Money Bugs: Turning Invasive Pests into Recurring Revenue
October 12, 2021
Many people have seen the movie Moneyball starring Brad Pitt and Jonah Hill. It’s about how Billy Beane made the Oakland Athletics competitive against larger market teams with larger payrolls in professional baseball. The language can be rough, but it’s an amazing movie.
Spoiler alert: if you’ve never seen it, skip this paragraph. But, if you haven’t seen it, you’ve had a decade to do it, so that’s kind of on you, reader. The premise is this: what if you took guys who were “meh” at their respective positions but had great stats at something specific: on-base percentage, defense, earned run average through 2 innings – you get the gist – and put them on the same team. Then, you just put them on the field in situations where you’re playing to their strengths. For example, the guy who has a killer ERA in his first two innings pitched – make him a middle reliever instead of a starting pitcher and voilà – he’s a critical component to the team’s success.
Similarly, you can take something pretty bad – like an invasive, non-native pest – and turn it into a stable, sustainable revenue stream for your lawn care or landscape business. Keep reading to see how these “money bugs” can be put to work for you!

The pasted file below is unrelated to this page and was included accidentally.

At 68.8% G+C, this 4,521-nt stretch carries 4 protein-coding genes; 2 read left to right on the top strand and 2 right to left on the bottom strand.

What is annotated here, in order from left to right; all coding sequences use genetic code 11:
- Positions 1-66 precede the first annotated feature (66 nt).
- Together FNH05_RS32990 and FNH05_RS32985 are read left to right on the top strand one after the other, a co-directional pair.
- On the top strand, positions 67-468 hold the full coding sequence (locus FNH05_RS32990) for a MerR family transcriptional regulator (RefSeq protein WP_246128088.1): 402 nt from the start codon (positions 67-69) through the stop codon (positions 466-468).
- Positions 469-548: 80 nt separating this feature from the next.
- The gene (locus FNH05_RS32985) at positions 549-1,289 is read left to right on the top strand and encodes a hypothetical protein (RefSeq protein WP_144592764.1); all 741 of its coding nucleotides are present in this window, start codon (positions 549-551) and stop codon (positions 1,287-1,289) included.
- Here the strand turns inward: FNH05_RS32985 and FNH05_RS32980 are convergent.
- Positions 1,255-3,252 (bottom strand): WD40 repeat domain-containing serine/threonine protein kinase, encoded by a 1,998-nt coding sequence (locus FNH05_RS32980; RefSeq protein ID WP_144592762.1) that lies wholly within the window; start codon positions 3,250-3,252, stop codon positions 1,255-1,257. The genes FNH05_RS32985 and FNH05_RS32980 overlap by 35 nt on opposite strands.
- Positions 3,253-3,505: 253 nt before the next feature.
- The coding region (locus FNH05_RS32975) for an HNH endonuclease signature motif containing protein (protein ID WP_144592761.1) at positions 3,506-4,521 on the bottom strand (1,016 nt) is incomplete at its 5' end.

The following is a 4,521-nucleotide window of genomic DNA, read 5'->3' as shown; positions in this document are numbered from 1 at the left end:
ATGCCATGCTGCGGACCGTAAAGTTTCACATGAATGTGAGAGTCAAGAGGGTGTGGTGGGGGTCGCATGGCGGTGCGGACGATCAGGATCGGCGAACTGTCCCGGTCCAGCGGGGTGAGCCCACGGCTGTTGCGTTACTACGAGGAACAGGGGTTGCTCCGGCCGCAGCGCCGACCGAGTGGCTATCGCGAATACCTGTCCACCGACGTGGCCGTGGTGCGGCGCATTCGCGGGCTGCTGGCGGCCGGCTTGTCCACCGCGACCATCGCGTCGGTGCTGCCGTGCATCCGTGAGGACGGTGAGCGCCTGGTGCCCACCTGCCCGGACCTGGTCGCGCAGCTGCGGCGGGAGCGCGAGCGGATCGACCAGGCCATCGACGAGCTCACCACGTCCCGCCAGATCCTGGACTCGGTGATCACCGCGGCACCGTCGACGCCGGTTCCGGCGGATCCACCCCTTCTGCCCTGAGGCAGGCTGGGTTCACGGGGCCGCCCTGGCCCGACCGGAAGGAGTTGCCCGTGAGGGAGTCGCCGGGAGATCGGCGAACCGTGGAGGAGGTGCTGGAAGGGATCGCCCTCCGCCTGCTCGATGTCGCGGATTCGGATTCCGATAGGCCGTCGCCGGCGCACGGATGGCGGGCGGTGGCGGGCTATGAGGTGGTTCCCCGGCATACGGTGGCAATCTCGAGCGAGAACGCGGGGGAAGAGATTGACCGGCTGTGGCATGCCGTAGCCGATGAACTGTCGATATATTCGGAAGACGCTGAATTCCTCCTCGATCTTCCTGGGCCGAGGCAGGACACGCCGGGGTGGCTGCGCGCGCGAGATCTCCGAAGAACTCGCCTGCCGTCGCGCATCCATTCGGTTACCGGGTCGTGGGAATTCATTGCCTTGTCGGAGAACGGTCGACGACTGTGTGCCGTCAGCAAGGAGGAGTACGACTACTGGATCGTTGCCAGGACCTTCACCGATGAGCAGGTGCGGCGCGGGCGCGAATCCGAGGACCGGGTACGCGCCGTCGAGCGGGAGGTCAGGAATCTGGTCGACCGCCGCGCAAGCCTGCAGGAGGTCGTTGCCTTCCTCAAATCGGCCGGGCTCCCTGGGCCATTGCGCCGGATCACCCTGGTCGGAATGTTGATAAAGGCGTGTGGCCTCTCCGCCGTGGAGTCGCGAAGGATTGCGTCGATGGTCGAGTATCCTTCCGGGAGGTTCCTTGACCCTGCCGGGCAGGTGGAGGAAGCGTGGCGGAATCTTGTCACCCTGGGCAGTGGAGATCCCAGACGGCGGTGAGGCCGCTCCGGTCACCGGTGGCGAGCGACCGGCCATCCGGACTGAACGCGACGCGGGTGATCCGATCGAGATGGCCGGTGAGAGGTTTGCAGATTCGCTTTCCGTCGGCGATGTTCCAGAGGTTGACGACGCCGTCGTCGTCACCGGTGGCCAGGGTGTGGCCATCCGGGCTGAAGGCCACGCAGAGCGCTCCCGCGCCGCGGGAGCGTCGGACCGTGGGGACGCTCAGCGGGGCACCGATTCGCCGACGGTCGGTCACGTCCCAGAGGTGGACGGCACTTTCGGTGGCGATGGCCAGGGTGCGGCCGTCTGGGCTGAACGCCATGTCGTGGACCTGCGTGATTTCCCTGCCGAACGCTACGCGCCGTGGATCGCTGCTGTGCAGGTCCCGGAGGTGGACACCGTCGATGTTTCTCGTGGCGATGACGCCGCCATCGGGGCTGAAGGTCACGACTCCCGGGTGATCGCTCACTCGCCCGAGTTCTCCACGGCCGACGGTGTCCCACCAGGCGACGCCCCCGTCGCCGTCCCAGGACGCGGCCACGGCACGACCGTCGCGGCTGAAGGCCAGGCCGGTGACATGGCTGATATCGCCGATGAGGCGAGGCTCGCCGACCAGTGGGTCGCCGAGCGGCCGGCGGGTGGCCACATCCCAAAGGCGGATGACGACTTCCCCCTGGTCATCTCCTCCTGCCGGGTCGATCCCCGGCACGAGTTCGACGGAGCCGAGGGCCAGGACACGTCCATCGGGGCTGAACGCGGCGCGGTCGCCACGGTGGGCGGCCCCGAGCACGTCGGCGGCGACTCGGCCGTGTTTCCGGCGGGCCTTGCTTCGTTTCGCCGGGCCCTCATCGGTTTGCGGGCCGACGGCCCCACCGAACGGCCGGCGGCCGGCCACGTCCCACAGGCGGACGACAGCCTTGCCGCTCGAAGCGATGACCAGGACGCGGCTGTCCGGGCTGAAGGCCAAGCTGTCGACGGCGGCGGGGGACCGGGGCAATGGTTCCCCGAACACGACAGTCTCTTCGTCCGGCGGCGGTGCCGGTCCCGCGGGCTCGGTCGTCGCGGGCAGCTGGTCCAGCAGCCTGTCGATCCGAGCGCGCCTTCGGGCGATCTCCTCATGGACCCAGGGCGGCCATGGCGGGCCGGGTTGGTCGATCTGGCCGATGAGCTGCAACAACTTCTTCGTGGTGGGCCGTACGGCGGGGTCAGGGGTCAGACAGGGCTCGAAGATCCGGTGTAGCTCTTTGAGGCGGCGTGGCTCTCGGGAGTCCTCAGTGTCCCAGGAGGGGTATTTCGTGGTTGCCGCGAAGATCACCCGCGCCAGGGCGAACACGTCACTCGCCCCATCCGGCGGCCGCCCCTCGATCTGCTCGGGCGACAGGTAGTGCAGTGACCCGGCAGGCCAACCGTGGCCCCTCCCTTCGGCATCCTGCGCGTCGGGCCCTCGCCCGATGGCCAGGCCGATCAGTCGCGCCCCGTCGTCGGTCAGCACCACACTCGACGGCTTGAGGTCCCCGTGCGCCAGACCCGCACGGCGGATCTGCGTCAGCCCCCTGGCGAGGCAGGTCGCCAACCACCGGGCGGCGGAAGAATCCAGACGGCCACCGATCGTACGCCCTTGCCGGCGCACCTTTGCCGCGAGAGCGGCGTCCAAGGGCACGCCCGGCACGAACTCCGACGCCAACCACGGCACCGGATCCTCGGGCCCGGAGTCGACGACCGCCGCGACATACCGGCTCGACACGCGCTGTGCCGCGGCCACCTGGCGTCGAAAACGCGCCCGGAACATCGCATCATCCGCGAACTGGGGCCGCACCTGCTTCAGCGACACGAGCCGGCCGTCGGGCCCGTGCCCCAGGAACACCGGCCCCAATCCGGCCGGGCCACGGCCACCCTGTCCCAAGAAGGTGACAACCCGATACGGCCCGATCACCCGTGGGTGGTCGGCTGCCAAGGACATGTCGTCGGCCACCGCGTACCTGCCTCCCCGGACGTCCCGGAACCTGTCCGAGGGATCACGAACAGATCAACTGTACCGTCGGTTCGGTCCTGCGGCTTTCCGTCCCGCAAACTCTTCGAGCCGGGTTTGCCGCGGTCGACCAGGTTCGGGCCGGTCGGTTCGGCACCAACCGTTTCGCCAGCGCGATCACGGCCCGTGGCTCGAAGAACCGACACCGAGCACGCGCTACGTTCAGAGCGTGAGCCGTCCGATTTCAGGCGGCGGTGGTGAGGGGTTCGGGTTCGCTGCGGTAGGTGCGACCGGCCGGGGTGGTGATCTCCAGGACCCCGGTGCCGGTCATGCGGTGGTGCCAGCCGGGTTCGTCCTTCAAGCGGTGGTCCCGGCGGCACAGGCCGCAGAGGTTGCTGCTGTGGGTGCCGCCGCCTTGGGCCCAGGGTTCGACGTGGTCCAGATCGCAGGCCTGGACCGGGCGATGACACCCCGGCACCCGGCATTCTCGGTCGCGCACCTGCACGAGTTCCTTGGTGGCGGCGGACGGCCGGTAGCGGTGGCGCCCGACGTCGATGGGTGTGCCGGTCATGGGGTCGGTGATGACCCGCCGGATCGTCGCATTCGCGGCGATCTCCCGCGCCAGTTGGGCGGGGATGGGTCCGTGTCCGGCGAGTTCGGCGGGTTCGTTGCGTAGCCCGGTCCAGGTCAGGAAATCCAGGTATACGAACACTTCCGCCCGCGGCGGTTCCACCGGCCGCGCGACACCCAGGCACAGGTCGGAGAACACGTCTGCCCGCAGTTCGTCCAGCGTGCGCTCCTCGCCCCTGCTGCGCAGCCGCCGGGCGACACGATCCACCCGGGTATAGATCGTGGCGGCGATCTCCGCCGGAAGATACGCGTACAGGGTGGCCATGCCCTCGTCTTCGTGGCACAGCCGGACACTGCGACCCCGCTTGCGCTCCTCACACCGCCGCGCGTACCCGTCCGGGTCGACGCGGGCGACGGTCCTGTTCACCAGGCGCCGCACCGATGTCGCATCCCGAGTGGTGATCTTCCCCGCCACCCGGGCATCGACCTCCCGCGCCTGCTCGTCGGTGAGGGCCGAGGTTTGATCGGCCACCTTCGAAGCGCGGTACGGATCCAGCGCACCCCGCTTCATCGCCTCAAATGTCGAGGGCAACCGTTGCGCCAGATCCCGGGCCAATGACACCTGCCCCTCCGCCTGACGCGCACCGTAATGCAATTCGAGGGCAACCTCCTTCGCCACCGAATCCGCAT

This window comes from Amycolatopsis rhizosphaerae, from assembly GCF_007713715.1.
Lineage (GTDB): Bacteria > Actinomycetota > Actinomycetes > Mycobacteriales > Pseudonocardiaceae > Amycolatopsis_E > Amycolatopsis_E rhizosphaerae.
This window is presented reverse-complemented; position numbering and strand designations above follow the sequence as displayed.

1. Learn the biology and life cycle of the bug
What types of plants do they feed on? Do they need those same plants in order to complete their life cycle? Do they emerge at the same time every year? What growing degree days (GDD) do they hatch at? What’s easier to control – larvae, nymphs, adults, etc.?
Once you’ve answered those questions, you can start to formulate a treatment plan. Do some research into which pesticides are most effective against this bug and against the particular life stage you are trying to control.
When developing this plan, please do it responsibly. Be aware of the potential impact on non-target organisms (other bugs than the one you’re trying to control). The last thing anyone wants to do is be known as “the company that killed the honeybees” or “the technician that killed the monarch butterflies.”
Pro tip: When researching pesticides, see if there are any products available with a similar mode of action to the “established” treatment method that is a bit “greener.” Offering treatment to clients, especially in their garden, lawn, or landscape that is more eco-friendly, almost always plays well, no matter the market.
2. Craft good messaging